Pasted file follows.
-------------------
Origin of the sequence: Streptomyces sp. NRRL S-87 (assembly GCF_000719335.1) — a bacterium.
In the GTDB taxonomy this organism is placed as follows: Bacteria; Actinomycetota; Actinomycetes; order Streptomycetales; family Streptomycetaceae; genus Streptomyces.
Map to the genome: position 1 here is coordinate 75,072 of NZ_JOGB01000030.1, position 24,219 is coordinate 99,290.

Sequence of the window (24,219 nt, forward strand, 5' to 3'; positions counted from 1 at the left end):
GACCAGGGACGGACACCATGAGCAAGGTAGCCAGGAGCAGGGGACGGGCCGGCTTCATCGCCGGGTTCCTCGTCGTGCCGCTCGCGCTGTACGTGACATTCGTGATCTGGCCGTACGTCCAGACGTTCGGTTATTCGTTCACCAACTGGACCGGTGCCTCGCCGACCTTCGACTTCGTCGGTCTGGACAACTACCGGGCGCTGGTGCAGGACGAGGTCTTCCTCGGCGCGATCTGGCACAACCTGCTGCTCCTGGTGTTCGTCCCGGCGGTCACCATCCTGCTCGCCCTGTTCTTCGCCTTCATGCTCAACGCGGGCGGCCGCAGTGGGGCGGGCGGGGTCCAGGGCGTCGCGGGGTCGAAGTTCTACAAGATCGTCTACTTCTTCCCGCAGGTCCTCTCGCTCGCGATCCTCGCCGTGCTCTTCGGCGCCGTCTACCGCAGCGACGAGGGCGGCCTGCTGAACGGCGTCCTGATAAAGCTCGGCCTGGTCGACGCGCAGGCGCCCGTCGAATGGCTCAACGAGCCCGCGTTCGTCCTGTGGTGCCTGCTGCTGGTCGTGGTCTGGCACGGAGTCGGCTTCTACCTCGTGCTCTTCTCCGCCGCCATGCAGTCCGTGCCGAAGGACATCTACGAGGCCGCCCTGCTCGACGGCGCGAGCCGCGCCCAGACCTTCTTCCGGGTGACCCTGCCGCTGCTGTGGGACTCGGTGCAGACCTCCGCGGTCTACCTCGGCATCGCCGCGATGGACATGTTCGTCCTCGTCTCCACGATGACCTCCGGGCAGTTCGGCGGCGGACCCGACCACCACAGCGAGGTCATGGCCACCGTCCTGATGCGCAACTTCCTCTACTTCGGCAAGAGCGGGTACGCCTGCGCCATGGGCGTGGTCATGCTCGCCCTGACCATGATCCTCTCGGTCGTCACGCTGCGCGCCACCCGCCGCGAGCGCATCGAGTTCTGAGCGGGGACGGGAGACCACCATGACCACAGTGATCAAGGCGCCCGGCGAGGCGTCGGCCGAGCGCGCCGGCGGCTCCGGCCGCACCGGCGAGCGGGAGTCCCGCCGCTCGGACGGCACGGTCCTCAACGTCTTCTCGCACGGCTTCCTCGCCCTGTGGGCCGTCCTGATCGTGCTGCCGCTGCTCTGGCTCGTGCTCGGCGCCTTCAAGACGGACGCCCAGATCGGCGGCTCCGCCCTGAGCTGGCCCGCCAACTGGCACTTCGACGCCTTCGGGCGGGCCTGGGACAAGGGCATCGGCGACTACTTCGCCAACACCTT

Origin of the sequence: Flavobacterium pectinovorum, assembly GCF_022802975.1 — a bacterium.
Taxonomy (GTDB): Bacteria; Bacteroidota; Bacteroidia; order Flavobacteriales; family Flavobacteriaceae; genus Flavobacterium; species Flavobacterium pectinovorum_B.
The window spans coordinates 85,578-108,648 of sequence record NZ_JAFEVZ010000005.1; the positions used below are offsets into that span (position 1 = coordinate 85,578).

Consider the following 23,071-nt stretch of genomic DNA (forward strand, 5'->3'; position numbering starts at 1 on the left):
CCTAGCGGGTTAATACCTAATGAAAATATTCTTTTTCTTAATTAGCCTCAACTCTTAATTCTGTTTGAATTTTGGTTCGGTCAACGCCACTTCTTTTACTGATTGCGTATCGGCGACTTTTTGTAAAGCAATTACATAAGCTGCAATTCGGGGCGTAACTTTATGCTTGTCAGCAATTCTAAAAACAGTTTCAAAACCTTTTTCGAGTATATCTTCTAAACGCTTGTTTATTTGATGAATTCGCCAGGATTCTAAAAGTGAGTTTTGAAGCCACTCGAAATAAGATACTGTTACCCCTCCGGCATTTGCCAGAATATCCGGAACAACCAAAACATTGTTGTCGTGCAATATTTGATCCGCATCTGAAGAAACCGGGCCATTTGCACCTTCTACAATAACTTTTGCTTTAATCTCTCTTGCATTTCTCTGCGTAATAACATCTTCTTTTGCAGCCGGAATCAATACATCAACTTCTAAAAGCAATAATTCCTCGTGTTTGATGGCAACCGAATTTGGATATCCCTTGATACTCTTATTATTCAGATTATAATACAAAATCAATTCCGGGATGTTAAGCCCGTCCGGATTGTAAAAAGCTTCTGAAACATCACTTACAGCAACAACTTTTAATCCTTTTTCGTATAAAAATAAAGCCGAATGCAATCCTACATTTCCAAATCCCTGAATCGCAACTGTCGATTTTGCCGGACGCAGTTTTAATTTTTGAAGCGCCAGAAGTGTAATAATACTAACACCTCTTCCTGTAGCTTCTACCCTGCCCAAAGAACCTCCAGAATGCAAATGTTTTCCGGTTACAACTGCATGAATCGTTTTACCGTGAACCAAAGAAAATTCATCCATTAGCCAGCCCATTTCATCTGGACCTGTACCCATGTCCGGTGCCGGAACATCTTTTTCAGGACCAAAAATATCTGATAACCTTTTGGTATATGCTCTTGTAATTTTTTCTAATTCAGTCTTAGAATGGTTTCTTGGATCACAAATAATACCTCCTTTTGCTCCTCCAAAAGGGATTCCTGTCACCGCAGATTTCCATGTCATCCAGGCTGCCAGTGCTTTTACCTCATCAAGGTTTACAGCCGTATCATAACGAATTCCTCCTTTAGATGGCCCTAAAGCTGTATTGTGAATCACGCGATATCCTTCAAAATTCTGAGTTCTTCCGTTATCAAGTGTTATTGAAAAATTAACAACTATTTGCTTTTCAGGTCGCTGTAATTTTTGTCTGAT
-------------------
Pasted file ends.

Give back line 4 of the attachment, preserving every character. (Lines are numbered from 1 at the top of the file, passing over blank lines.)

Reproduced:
Sequence of the window (24,219 nt, forward strand, 5' to 3'; positions counted from 1 at the left end):